Welcome back to Meet the Parents, my weekly blog series where a blogger and parent shares their advice for first-time and expectant parents. This week we welcome Hannah, who blogs at The Amphletts.
Tell me a bit about you, your blog and your family.
I’m Hannah, the voice behind The Amphletts, wife of Mr A and Mama to little N. Mr A’s military career defines our family, where we live, when we move and when we’re apart – but we wouldn’t have it any other way. As a family we love outdoor adventures with our cockapoo Poppy, quiet family time making memories and spending time with friends and relatives.
I launched The Amphletts blog late last year, to keep a record of our family adventures, before little N gets too big and they’re all a distant memory. I wish I’d started earlier and captured those first few months and memories as a new Mama, as there’s already so much I’ve forgotten.
What one essential item would you insist on putting in your hospital bag (for you)?
Comfy pants…I don’t think I need to explain why!
Was there anything unexpected that happened during labour, that you think first-time mums should be prepared for?
The first indication that I was in labour was when my waters broke in the middle of the night, but I didn’t have any contractions at the time. I didn’t realise that meant I would need to be booked for an induction 24 hours later, as I just expected to have to wait for nature to kick in and regular contractions to start – maybe I should have read more parenting books, but it definitely wasn’t mentioned at antenatal class!
What would be your one essential product for a newborn that no new parent should live without?
A bath thermometer. Not a regular item on any ‘must have’ list, but it was one of the best things we bought after the obvious cot, pushchair, car seat etc. It was only after we started using ours that I realised why little N hated bath time so much, we’d been over cautious with the temperature and it was too cold – which explained the screaming baby! Since then, little N has always loved bath time, and it’s been a chance for the boys to bond and spend quality time together.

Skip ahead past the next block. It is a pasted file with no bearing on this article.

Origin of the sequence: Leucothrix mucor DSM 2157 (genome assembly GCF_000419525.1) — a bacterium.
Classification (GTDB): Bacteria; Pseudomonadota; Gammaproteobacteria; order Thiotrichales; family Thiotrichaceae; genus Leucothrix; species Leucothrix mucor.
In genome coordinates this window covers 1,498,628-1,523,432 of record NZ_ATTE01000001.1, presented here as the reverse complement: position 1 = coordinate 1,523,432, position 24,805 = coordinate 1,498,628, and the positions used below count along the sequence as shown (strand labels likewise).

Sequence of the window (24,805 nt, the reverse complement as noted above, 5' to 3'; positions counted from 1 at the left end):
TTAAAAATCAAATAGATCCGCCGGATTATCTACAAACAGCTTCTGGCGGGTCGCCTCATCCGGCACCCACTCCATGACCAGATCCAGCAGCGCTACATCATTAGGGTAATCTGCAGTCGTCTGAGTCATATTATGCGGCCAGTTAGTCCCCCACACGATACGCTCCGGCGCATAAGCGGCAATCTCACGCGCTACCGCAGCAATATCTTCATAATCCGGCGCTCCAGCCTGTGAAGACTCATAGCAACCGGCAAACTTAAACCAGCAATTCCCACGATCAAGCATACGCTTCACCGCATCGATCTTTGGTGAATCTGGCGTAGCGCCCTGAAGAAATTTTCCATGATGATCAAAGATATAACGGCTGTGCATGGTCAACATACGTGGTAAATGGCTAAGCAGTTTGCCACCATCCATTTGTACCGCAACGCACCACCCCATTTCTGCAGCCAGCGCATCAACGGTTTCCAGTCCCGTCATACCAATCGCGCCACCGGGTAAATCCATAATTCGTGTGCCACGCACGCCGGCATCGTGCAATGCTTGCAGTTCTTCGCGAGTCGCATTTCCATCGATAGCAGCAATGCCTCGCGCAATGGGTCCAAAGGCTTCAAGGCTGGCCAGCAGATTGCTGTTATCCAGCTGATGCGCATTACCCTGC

What’s the best piece of advice you were given before your first child was born?
“You will make mistakes, and that’s ok.” My Mum used to repeat this to me when little N was little. It was definitely a comfort and made it a little bit easier to forgive myself for making mistakes on some of the hardest days, when I was too tired, too dazed and confused to remember the basics.
What’s the worst piece of advice you were given?
It’s only looking back now that I realise how unfair a lot of advice aimed at new parents actually is – there is so much focus on getting your baby into a routine, not setting bad sleeping habits or feeding them on demand etc. It’s really tough as a new Mama to navigate it all, when in the first few months, survival is all that matters. The advice is all given with the best intentions, but I remember spending hours feeling like a failure because I didn’t put little N down at nap times and he often fell asleep while feeding, when I really should have been celebrating that we’d found a way to make it work for us and I’d been able to catch my breath.
What would be your top tip for a first time parent-to-be?
Go with your instincts. As tempting as it is to reach for the latest parenting manual or app on your phone when you don’t have all the answers, remember you know your baby better than anyone else. It takes time, but you will learn to know the difference between a cry of pain, for hunger or because they are over tired etc. and you will know how to respond – it’s the way Mother Nature intended.
What’s the hardest thing about being a new parent?
Loneliness. We moved to Wiltshire while I was pregnant, and a few weeks later Mr A was deployed overseas, so I headed home to Devon. Fast forward a few months, little N had arrived, Mr A went back to work and I was all alone. With no friends or family nearby to drop in, hold the baby so I could have a quick shower or to offer an hour of solace and a hot cup of tea, I really struggled. My biggest regret is not finding the confidence to leave the house and try our local baby groups earlier, because it made all the difference.
What’s the best thing about being a new parent?
Everything. Despite the sleepless nights, my battle with mum guilt, the despair, anger and frustrations, none of it compares to the overwhelming love and adoration of being a new parent.